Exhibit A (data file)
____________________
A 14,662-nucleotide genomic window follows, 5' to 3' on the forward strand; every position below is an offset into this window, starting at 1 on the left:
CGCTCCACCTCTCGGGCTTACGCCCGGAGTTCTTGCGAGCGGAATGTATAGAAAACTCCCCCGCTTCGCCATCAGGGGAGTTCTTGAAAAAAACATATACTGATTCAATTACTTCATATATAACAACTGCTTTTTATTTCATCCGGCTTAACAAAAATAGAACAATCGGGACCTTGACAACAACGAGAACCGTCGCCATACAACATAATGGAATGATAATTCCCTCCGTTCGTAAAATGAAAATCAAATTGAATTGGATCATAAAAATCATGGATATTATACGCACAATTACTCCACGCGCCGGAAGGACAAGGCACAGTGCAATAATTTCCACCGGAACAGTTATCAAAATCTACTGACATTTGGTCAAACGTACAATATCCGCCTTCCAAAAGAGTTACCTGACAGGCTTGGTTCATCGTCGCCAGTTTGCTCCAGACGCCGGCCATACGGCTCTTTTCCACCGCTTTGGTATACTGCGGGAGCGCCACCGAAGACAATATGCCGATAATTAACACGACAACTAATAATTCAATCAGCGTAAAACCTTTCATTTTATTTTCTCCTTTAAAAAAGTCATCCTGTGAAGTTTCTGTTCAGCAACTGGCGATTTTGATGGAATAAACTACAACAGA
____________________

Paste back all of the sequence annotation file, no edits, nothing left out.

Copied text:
A 14,662-nucleotide genomic window follows, 5' to 3' on the forward strand; every position below is an offset into this window, starting at 1 on the left:
CGCTCCACCTCTCGGGCTTACGCCCGGAGTTCTTGCGAGCGGAATGTATAGAAAACTCCCCCGCTTCGCCATCAGGGGAGTTCTTGAAAAAAACATATACTGATTCAATTACTTCATATATAACAACTGCTTTTTATTTCATCCGGCTTAACAAAAATAGAACAATCGGGACCTTGACAACAACGAGAACCGTCGCCATACAACATAATGGAATGATAATTCCCTCCGTTCGTAAAATGAAAATCAAATTGAATTGGATCATAAAAATCATGGATATTATACGCACAATTACTCCACGCGCCGGAAGGACAAGGCACAGTGCAATAATTTCCACCGGAACAGTTATCAAAATCTACTGACATTTGGTCAAACGTACAATATCCGCCTTCCAAAAGAGTTACCTGACAGGCTTGGTTCATCGTCGCCAGTTTGCTCCAGACGCCGGCCATACGGCTCTTTTCCACCGCTTTGGTATACTGCGGGAGCGCCACCGAAGACAATATGCCGATAATTAACACGACAACTAATAATTCAATCAGCGTAAAACCTTTCATTTTATTTTCTCCTTTAAAAAAGTCATCCTGTGAAGTTTCTGTTCAGCAACTGGCGATTTTGATGGAATAAACTACAACAGA